HOMILY: 1 PETER 2: 2... 12; Mark 10: 46- 52


LIKE NEW BORN BABES THIRST FOR THE PURE MILK OF THE WORD THAT YOU MIGHT GROW IN HIM, FOR YOU HAVE TASTED THAT THE LORD IS SWEET. The more experience we gain of our human condition, the keener our appreciation for the role of words in the lives of people. Saint Peter in this text expresses a sensitive awareness of the power of the word of salvation that his readers have already received. He encourages them to concentrate their desire on absorbing the content of the revealed word of God. He does so with the assurance that they will find it a source of delight, for it imparts more than a message about their eternal welfare; in this word they encounter the Lord himself. This word is not only a source of sweetness but of growth; indeed, it is as essential for growth as milk is for a new-born infant. This word is life-giving. It reveals the Lord as infinite, wise, powerful, but above all as caring for his offspring, for He is good.

Today's Gospel text presents this truth in action. Jesus, the Word of God appeared among us in the flesh, is recognized as a master, filled with wisdom and authority. He disposes of powers to heal and cast out demons, to give a new lease on life and with this healing to raise hearts to a higher happiness. He does not hesitate to impart this gift when he finds persons receptive to his word and believing in his person. For he is good and goes about doing good to others. Accordingly when this blind man near Jericho cries out for healing and displays complete trust in Jesus, the Lord gives him sight with a simple word.

St. Peter encourages us to see in the Lord's words more than a source of physical healing that allows one to see the light of the sun. The true light that emanates from him is interior, illuminating the eyes of the heart with a spiritual force of understanding that binds us to himself in a shared vision. The light of that vision is the very glory of God the Father, mediated through his risen Son and imparted to us through our faith in him. Many years after St. Mark wrote about this healing of the blind man and St. Peter exhorted the Christians of Asia minor to long after the milk of the word, St. Augustine described his experience as he sought after the light with ardent desire, striving to get free of the darkness of sin and ignorance.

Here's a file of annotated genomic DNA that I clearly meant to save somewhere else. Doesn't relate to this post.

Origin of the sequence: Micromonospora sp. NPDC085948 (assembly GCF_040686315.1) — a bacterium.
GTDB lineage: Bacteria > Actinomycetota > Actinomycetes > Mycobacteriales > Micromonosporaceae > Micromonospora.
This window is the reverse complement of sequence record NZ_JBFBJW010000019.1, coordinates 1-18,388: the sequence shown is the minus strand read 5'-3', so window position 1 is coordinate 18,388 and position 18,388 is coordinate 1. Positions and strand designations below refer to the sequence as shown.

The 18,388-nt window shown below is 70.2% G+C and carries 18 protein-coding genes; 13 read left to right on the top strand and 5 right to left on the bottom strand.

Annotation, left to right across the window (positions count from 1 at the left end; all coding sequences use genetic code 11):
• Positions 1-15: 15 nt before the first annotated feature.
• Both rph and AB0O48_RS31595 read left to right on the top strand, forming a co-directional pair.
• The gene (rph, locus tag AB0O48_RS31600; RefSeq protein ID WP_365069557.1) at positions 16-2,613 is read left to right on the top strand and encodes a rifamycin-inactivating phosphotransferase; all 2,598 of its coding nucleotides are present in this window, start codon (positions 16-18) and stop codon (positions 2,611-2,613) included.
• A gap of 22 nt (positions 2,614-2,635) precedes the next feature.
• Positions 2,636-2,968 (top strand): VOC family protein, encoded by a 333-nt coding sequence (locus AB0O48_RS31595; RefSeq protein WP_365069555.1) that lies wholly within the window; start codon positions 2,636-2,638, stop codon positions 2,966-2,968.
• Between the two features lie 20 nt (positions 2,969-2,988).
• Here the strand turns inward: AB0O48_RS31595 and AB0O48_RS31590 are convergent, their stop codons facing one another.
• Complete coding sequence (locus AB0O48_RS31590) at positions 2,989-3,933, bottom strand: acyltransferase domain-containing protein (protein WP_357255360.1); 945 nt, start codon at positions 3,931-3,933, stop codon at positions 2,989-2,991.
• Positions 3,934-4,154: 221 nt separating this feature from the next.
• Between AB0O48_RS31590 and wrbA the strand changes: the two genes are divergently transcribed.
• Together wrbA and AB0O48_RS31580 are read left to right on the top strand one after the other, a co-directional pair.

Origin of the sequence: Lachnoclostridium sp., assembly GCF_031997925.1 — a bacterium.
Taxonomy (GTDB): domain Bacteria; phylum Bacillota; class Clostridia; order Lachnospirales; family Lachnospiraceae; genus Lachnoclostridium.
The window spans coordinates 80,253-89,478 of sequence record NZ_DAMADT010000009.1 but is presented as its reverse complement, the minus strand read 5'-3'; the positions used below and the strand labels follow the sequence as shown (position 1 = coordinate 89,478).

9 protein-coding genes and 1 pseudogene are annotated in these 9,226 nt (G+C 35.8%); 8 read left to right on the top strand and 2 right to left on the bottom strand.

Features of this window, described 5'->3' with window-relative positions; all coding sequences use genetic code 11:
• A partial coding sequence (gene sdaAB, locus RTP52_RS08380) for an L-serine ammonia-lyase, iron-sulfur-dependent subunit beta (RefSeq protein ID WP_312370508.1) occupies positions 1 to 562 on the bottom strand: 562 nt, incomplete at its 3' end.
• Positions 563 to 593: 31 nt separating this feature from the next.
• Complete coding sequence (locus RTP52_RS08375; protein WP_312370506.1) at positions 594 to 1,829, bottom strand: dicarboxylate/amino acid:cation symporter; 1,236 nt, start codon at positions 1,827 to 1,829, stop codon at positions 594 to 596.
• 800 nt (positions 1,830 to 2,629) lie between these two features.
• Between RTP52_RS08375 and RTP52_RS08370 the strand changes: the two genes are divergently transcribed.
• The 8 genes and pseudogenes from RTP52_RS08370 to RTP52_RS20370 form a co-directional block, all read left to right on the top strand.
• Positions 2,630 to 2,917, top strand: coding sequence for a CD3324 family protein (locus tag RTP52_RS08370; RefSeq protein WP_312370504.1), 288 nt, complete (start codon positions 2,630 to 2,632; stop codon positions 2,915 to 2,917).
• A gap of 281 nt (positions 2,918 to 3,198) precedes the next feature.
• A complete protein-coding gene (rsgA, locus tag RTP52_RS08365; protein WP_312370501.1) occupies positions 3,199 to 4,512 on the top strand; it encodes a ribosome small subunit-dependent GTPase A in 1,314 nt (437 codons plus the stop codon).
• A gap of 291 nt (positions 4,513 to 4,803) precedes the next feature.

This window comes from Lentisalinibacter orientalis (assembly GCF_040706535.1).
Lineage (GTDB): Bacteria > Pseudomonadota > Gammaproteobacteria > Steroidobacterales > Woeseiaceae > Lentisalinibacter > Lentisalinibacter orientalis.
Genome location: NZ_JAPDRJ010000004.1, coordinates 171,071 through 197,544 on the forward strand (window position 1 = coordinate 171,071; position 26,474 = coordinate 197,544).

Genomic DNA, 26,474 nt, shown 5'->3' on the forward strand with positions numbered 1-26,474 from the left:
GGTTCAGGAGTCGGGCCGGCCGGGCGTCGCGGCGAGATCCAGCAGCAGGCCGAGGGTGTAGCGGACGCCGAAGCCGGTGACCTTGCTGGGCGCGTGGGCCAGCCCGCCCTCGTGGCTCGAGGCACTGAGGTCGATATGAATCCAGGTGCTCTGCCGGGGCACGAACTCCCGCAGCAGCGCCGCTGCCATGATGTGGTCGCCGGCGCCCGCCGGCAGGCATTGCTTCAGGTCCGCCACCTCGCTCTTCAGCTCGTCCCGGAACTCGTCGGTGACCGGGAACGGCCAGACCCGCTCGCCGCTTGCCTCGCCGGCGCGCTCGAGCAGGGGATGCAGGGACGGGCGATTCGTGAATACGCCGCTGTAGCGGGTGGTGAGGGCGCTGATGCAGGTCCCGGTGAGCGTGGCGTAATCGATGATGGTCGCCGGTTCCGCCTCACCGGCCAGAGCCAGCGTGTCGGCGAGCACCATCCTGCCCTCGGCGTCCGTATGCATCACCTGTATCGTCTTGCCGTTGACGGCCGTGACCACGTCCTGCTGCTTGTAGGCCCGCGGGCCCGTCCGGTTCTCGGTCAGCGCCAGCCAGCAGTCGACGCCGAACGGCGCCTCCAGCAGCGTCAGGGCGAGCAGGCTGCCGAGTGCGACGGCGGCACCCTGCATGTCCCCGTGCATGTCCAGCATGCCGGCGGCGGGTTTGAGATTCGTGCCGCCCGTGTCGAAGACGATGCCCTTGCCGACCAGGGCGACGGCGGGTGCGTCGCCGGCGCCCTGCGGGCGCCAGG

Admonished by them (the Platonic writings) to return to myself, I entered into my most intimate self, with you as my guide. I was able to do that for you were my helper. I entered and saw with some sort of eye of my soul, above the same eye of my soul, above my mind, the Light unchangeable... And you beat back the weakness of my sight, radiating with great force, and I trembled with love and dread. And I found myself far from you in the region of unlikeness as it were I heard your voice from on high: I am the food of adults; grow and eat me. You will not change me into you, but you will be changed into me. (ConfessionsVII.X.16 PL 32: 742)

It is this source of light and life that we receive here in the Eucharist as we partake of this sacrament together. May we desire it ardently and by the works of love that proceed from faith, be found worthy, like the man given new vision by the Lord's word, to follow after him, counted among his friends.

Abbot John Eudes Bamberger

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